Christmas Without Christ – Part I

by Catherine Doherty

Catherine first told this story many years ago, but now that we’ve lived with over a year and a half of pandemic, with the deprivation of Mass, lockdowns, and uncertainty about the future, it speaks even more powerfully than it did then.


Catherine was once asked about her most memorable Christmas. Her answer is told in the following story:


 [Revolutions are terrible things.] Take it from me, who went through one of the most tragic revolutions of history—the communist one in Russia.

Revolutions are composed of tiny little things, which gather together like many little dark clouds to form a huge black one that blots out the sun and the moon and the stars. This leaves you utterly alone in a darkness so dark that you feel you would give your whole life for just one ray of sunshine.

Take streets for instance. Old familiar and beloved streets, that you walked all your life. Why yes, at this corner stood your mother, holding your hand to cross the intersection when you were starting kindergarten.

And here is the corner store where you bought candies with the hot dirty little pennies that you had clutched so carefully all the way from grade school.

And there is the familiar alley that you always took from high school, because it was a short cut, and because there was a big lilac bush that smelled so nice and made you think of spring and vacations.

And a little further was that puppy that you played with, and which now is a nice big woolly dog that still knows you and comes out sedately and slowly to greet you.

Would you believe that all these familiar streets, which you love and remember from almost babyhood, can change overnight into sinister frightening places where death stalks and life is cheap? Yes, that is just what happened after the communist revolution came to my streets in Petrograd.

I was barely 21 when I found out the change. Mother had sent me to see if I could buy some food somewhere.

It was early evening. I walked the familiar streets without fear. I loved them, even then when they were dark (the electrical power was off in the city, due to the revolution).

Then I stumbled over something. And when I bent down to see what it was, it was a dead woman with a knife in her back, and blood all over the pavement. That was the beginning of the change on my streets.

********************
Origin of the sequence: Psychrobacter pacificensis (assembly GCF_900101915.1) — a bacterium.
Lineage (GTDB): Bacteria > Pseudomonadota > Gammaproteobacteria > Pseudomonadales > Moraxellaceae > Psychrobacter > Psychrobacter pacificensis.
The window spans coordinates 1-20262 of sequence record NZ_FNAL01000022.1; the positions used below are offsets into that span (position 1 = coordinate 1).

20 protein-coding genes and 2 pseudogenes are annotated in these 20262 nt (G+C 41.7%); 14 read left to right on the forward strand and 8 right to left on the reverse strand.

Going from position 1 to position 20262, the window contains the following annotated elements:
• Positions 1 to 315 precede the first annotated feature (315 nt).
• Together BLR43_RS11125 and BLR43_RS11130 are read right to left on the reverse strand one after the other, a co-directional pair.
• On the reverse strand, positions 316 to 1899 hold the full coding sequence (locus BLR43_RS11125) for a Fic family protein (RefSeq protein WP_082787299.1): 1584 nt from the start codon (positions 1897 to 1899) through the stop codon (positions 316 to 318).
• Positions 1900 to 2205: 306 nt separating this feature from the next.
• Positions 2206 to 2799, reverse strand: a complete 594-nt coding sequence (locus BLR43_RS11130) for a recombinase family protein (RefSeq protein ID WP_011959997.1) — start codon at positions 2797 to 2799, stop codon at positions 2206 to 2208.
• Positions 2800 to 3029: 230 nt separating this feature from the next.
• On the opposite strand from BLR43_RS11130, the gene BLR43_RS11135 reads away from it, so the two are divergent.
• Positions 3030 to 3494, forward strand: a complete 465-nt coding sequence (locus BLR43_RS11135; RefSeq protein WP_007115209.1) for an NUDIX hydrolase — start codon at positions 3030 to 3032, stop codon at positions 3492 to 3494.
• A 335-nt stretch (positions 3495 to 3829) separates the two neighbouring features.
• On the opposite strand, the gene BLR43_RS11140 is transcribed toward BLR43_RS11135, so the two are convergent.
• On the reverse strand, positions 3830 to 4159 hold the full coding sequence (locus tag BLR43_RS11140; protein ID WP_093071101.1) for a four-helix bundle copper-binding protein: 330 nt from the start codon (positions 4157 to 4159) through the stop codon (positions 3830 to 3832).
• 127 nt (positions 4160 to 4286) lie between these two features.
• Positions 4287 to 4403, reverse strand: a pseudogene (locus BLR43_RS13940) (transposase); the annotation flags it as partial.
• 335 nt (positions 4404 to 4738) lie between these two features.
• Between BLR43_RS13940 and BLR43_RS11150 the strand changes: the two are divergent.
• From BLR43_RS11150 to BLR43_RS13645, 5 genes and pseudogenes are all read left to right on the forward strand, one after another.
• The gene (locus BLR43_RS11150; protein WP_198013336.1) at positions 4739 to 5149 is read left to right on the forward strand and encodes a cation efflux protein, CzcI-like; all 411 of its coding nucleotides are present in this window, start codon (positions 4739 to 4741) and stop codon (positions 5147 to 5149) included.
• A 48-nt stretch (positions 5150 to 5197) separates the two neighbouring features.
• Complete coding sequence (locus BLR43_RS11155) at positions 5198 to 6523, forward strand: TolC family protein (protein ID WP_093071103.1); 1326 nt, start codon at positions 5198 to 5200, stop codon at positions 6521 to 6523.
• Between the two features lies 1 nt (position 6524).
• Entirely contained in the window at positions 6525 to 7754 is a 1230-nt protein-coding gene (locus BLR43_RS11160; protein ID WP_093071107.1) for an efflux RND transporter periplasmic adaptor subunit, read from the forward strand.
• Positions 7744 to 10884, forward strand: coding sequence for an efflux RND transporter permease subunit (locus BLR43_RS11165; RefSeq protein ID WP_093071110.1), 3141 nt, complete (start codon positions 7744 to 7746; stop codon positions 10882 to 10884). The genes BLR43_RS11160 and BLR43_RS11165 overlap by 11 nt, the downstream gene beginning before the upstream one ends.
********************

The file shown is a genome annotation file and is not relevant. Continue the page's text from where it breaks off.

Then the edict went out that anyone found worshiping God in any church could be shot on sight or arrested. And my streets became jungles to be crossed carefully, slowly, hiddenly, hugging the walls of buildings so as to melt with their shadows in the early morning when going to Mass.

As soon as that edict went out, church services became the center of all life. How long would it be before there would be no Mass? People asked themselves that question, and the thought froze all Christian hearts. For what is life without Mass, without the sacraments? Men, women and youth arose and went to Mass daily. So did I.

We all went. But we first blessed ourselves in the name of the Father and the Son and the Holy Spirit, because we all knew that this might be the last time we would walk the familiar yet now unfamiliar streets. We walked as hunters do when stalking their prey—soft-footed, alert, listening for any loud footsteps.

Only communists walked loudly through the fearsome streets. We walked in human fear, in trembling, but we had to go where we were going. To Mass! To Church! Because, without it, we would not be able to face another day of wondering, fearing that it would be our last day.

This is another fact about revolutions: they bring eternity into every hour of every day. You peel potatoes in your kitchen and—hark! There are heavy footsteps on the stairs. Are they for you? Are the communist secret police coming to arrest you? Or those you love?

No—they passed your door.

With a trembling hand, you go on peeling potatoes, listening, listening, and wondering about life and death.

God is very near then. In fact, God alone matters, and so does the Mass.

So we went at dawn, like the Christians of old, softly, hugging walls, watching, now melting with the shadows, now moving, inch by inch, into a dark church.

To be continued in Part II on December 23, 2021